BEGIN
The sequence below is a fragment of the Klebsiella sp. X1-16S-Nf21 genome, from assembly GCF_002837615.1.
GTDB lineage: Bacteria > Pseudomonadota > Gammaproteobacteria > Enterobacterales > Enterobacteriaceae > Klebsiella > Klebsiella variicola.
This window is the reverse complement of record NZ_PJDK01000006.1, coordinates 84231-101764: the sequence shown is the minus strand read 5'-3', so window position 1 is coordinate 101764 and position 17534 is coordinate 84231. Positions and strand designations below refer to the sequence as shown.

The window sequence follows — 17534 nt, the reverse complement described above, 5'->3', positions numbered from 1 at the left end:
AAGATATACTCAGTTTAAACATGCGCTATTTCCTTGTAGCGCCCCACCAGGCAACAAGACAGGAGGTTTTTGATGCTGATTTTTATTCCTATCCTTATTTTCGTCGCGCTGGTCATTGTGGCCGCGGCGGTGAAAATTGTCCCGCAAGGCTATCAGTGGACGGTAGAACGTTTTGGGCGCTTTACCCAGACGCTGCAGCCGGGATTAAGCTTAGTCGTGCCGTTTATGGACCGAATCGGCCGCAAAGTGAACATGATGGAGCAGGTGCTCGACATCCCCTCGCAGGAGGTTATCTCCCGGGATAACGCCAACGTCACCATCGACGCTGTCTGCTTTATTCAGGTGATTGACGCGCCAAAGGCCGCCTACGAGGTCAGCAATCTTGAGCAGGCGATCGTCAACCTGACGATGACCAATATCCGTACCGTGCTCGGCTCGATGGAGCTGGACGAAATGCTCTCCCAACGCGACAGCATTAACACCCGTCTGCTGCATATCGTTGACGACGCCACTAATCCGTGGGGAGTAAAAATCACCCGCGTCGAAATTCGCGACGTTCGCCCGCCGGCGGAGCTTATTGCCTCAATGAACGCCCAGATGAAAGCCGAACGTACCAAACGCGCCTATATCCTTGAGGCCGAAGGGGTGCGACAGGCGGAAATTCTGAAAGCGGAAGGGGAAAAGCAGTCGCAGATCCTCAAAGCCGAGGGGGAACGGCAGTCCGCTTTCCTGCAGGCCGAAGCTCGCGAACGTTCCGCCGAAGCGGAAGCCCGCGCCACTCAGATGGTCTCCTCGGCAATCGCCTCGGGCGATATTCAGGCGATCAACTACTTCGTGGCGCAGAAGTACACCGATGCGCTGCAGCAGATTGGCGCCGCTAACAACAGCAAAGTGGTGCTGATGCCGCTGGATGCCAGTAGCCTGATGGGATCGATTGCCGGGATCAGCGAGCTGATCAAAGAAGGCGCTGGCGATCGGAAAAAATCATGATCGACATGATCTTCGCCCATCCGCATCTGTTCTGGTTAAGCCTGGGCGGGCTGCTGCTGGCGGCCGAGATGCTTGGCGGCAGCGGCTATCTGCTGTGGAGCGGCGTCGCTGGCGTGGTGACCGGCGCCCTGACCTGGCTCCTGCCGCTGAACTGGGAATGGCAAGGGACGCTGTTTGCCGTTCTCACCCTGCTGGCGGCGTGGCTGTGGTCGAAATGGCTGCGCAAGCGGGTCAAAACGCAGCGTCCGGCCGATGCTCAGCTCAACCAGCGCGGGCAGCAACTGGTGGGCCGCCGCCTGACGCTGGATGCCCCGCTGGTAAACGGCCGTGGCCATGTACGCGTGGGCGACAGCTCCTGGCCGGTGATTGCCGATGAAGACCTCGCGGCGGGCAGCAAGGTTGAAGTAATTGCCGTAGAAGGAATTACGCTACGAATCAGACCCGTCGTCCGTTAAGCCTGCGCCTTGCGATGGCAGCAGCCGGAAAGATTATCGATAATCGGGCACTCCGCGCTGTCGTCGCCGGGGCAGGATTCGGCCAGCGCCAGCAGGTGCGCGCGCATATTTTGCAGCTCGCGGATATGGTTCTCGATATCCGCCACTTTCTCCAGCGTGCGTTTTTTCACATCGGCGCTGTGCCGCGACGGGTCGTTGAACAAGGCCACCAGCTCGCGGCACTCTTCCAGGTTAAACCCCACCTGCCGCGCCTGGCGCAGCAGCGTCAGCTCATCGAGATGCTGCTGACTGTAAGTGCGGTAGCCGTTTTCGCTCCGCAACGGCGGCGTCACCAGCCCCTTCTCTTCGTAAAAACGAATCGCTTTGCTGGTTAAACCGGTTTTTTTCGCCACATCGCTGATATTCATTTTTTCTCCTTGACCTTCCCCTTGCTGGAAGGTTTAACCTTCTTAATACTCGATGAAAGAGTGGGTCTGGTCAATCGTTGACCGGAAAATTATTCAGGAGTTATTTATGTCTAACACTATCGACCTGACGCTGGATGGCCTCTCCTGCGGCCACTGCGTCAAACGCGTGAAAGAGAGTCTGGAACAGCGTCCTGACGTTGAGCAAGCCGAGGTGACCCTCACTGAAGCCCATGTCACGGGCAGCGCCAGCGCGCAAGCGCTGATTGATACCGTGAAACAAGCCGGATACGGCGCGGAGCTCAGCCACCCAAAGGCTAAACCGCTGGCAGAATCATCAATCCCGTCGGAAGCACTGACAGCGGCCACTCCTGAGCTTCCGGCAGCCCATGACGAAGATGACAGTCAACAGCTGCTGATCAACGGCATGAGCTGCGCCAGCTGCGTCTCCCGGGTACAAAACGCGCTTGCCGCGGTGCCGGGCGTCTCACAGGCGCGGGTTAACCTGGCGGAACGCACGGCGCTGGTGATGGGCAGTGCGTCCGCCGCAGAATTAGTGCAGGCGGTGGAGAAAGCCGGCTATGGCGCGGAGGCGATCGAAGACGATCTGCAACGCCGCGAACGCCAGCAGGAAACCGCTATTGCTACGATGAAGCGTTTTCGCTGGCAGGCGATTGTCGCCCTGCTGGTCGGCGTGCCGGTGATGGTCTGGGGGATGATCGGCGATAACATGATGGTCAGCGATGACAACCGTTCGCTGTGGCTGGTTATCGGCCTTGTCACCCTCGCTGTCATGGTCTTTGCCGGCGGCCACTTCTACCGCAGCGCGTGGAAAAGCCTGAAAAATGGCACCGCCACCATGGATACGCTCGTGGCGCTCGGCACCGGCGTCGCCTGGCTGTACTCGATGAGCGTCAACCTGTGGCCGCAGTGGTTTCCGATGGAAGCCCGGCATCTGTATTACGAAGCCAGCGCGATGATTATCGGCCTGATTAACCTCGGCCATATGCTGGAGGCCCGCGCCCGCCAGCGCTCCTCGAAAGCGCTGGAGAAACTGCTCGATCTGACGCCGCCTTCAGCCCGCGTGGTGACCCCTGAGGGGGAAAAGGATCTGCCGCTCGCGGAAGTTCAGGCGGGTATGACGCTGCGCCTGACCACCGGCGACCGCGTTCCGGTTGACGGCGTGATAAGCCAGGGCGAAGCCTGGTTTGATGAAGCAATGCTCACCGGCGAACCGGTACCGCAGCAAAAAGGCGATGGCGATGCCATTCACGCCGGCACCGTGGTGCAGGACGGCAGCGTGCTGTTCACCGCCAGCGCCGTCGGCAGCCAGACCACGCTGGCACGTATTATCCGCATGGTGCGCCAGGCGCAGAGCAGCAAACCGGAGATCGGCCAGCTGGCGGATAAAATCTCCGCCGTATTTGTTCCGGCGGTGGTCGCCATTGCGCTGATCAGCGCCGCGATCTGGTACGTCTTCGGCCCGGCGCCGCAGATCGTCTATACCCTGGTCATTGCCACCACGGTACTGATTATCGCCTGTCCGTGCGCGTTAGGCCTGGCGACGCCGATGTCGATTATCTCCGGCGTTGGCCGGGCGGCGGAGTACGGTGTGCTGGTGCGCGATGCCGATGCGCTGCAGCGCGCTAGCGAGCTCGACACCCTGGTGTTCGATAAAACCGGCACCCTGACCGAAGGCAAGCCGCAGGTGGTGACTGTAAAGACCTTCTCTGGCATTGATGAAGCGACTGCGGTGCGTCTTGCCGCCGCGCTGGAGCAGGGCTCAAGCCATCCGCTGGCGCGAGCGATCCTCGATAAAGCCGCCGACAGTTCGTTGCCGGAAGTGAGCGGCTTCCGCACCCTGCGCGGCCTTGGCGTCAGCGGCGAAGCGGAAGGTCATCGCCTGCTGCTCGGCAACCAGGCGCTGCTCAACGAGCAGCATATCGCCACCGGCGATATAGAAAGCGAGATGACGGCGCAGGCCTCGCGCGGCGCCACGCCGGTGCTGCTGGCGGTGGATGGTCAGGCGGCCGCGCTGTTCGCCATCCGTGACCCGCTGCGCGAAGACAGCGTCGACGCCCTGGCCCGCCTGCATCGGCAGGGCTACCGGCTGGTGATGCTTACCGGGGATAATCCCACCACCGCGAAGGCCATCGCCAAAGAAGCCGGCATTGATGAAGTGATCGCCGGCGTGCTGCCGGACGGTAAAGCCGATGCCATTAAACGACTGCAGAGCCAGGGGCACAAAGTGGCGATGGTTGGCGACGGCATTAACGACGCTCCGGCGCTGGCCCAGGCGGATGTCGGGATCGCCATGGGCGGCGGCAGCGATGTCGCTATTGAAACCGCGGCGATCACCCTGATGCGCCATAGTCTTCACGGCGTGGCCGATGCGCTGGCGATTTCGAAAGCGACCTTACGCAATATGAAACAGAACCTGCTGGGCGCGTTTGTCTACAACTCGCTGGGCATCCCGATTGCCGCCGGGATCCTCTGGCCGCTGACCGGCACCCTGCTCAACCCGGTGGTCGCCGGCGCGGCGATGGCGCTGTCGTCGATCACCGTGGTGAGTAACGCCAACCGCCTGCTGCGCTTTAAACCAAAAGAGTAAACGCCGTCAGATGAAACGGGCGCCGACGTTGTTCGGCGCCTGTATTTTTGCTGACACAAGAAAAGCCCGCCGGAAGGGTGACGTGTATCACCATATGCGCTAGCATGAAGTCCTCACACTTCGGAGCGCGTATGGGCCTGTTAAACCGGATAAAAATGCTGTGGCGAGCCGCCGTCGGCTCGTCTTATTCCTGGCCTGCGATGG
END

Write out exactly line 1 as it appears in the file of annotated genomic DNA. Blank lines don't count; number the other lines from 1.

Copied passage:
The sequence below is a fragment of the Klebsiella sp. X1-16S-Nf21 genome, from assembly GCF_002837615.1.